Carnival Spirit


With the exception of Chile and Portugal, cachaça values are up and volumes are down year on year in the top seven markets, according to Euromonitor International.

“This market is definitely increasingly about value rather than volume,” says Luttmann. “The quality disparity between the alambique premium brands and the industrial price brands is much more pronounced than in other categories, and consumers and bartenders alike note the difference.”

Portugal, up 24.6% in value and 15.6% in volume, has been a focus for Bacardi-owned Leblon. Luttman says: “The market in Portugal is the largest per capita outside of Brazil, so the awareness of cachaça is very high – it’s now trading up to better quality brands.”

Leblon has also found success in Chile, up 29% in value and 32.5% in volume. Luttman says: “Chile seems to be growing at a faster rate as a result of the strong economy. And we are currently working on our plans to expand throughout Latin America, including Chile.

“Both of these markets are big consumers of the Olympics, so we expect to see some solid growth next year overall.” Luttmann adds that growth has been experienced in all the Latin American markets in general, mainly as the influence of Brazil continues to grow. “The World Cup definitely had an impact here,” he says.


In the US, the cachaça category is growing 5% per annum, and 55% of the category in the US is the super-premium segment – which is growing at double the rate of the standard price segment (IWSR).

“In the United States, we are seeing increased understanding of and interest in artisanal and, importantly, aged cachaça,” says Nate Whitehouse, Avua Cachaça founder. “There is a trend outside of Brazil that buyers are beginning to understand artisanal, or smaller-batch cachaça, and how that differs from the value offerings that were previously available.”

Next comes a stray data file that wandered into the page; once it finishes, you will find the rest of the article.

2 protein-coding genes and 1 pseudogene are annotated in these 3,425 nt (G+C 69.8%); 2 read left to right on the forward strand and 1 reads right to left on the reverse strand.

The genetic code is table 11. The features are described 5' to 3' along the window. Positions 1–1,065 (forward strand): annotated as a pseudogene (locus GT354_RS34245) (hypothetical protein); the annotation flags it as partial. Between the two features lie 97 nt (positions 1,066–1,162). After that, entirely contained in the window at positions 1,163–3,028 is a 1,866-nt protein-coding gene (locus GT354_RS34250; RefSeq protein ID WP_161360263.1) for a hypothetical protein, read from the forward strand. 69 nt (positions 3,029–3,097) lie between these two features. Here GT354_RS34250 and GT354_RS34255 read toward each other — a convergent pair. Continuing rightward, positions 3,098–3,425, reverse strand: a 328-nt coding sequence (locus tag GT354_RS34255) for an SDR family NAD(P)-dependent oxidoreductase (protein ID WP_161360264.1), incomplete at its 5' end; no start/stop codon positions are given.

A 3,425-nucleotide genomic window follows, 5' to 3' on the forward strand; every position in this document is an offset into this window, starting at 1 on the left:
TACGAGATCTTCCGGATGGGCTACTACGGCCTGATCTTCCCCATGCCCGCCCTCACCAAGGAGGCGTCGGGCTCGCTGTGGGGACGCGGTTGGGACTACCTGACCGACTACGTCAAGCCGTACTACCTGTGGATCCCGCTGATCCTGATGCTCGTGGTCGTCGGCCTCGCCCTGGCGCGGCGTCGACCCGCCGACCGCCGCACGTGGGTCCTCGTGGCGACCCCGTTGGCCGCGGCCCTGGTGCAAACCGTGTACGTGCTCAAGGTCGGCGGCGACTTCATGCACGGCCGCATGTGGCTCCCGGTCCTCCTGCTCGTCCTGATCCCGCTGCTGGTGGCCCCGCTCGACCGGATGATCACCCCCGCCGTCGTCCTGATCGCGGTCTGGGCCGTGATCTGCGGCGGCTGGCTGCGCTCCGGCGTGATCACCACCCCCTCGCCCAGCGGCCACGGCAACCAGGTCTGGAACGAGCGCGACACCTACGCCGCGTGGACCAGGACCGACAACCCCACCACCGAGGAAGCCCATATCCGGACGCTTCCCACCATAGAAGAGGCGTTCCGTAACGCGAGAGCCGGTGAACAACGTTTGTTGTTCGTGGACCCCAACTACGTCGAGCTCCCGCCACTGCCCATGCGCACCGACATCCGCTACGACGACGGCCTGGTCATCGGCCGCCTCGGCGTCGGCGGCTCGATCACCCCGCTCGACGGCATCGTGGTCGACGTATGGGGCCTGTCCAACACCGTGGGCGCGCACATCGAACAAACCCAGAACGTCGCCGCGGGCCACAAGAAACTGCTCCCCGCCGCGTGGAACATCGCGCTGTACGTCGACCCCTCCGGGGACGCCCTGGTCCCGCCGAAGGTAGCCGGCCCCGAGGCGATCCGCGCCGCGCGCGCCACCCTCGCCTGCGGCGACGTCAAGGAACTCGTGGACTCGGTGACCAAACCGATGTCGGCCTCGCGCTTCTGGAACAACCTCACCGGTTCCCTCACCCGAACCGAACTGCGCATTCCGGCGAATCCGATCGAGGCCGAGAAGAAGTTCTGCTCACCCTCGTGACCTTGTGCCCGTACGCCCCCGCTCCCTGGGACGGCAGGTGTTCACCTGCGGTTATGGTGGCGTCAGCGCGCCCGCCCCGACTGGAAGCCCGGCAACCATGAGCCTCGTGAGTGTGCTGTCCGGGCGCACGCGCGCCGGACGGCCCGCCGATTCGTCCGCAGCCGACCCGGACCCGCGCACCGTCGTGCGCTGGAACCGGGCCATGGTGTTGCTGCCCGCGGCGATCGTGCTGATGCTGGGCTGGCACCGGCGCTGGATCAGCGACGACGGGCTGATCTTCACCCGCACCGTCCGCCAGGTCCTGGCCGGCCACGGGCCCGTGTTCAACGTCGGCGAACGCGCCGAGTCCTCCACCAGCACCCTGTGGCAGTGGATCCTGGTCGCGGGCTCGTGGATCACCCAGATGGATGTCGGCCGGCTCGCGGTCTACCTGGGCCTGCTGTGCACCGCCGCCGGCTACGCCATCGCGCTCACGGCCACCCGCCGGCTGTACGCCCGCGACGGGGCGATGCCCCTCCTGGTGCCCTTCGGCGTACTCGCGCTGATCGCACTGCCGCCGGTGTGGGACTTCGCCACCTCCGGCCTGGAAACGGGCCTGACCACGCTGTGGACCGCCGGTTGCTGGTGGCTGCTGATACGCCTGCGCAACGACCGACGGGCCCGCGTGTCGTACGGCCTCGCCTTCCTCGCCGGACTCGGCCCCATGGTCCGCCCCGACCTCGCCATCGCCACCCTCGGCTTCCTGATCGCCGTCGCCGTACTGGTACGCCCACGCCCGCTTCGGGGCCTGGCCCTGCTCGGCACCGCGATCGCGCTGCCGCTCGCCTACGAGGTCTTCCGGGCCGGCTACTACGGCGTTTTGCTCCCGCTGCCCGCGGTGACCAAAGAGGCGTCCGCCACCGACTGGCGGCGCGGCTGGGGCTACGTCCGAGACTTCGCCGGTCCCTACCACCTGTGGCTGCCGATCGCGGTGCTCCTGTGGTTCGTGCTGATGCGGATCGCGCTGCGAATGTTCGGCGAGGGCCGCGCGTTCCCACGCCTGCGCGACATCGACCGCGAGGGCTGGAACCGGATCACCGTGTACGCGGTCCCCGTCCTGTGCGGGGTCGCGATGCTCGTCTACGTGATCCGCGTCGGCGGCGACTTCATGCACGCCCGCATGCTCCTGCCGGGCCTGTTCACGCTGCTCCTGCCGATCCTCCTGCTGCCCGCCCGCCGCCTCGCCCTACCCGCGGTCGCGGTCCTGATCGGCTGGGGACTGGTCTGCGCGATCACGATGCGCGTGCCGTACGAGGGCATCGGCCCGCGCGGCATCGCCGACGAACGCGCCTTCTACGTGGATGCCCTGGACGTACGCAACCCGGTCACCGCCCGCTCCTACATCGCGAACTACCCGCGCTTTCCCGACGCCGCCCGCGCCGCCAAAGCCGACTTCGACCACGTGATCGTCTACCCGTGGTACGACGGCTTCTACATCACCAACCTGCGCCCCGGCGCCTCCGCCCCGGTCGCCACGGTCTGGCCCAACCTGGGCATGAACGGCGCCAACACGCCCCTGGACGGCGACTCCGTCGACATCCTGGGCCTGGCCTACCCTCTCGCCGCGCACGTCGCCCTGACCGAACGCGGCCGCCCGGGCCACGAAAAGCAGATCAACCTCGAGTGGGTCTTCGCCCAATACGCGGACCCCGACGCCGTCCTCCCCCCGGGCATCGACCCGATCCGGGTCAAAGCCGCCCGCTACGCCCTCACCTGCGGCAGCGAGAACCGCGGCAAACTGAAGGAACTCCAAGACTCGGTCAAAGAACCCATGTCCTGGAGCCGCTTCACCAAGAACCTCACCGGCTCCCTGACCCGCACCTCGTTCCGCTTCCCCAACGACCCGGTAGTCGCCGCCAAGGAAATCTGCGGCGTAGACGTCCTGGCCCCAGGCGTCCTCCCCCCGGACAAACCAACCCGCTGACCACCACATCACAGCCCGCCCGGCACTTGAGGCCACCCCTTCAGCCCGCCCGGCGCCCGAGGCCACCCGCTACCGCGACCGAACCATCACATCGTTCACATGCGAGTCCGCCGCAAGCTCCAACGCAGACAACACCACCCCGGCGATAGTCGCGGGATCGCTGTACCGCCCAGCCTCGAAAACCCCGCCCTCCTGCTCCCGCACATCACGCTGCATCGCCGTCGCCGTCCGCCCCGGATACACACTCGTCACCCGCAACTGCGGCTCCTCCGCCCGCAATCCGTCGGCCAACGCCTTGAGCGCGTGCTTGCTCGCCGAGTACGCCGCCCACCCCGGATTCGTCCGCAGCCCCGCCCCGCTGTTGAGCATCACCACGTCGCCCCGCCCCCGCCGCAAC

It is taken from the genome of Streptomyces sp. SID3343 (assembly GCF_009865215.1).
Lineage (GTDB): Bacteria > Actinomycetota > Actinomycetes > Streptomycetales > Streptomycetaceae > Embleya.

Progress might have been made but Whitehouse says there is still a substantial amount of work to be done in education on the category in general and, specifically, the quality of artisanal cachaça.

“Consumer awareness in almost all markets is still quite low from a macro standpoint and remains the largest hurdle. It is a niche product that is growing quickly, although it remains a small part of the overall spirits market in the US,” he says.

“We believe we will continue to see this grow firmly and organically as more consumers seek out new and interesting spirits and flavour profiles.”

The recognition of cachaça as its own category in the US can only enhance this. Leblon’s Luttmann says the recognition of cachaça in the US brought a “ton of credibility and awareness to the category, especially among the trade”.

For him, the biggest challenge for cachaça internationally is awareness and distribution. “Without question, category awareness and distribution has grown significantly in the past 10 years but there is still a long way to go when you compare to other more established categories.”

The good news, he says, is that the trajectory is positive. “The question is how do we as a category accelerate the growth rate?”